Most writers occasionally deal with writer’s block. Journalist Gene Fowler famously said, “Writing is easy. All you do is stare at a blank sheet of paper until drops of blood form on your forehead.” A popular T-shirt defines writer’s block as “when your imaginary friends won’t talk to you.” What causes that extraordinarily frustrating inability to write? How can you move past it?
New writers are often blocked because they fear that their work will not be perfect. That’s OK—no first draft is perfect. Just get the words down, then you at least have a starting point.
Occasionally, the problem is that you’re stuck at a particular section of writing. Move on to another section or chapter. Write the easy parts first, then come back and fill in the gaps.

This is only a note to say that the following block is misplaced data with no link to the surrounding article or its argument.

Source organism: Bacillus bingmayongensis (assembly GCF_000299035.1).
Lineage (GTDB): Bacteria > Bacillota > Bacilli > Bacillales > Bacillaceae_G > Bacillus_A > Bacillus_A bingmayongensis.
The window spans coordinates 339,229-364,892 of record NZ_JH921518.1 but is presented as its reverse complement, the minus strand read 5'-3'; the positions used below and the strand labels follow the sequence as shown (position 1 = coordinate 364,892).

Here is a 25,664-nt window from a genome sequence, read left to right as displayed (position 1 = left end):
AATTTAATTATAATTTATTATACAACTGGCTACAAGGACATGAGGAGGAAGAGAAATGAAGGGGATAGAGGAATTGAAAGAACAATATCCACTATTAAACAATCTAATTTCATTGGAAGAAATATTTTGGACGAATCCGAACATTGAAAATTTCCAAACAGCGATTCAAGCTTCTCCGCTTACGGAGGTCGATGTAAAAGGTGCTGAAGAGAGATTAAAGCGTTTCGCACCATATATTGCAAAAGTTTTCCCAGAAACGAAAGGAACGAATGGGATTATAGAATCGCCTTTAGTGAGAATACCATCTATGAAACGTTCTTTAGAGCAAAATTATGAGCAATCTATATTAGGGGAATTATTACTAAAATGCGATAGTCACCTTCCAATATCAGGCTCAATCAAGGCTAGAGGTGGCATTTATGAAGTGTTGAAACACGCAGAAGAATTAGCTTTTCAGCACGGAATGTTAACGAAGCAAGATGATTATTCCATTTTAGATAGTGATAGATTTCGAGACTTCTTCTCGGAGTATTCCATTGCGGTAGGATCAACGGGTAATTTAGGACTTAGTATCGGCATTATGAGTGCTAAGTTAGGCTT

Some blocked authors struggle with having too much information to convey or a very complex topic. When that occurs, find a single area of focus and let the rest go, or consider writing a series.
Other writers face the opposite problem; they have too little information. The solution here is straightforward: keep researching until you feel you have adequate information to get started. You may still need to track down the odd fact or two, but you can always insert queries to yourself in the text and circle back later.
Some writers lose interest in their project partway through. In such cases, you may be able to shift the topic or theme slightly to regain interest, or let go of a bad idea so you can start pursuing a better one.
Sometimes it’s helpful to step away for a while—take a walk, a nap, a shower, or otherwise focus on something else—then come back to writing.
Finally, some wannabe writers may like the notion of being a writer more than the actual work of writing. Finishing a book takes months or years of hard work, with no guarantee of publication or profit. If you really want to write, commit to learning and improving your craft. If you want to be a writer, write.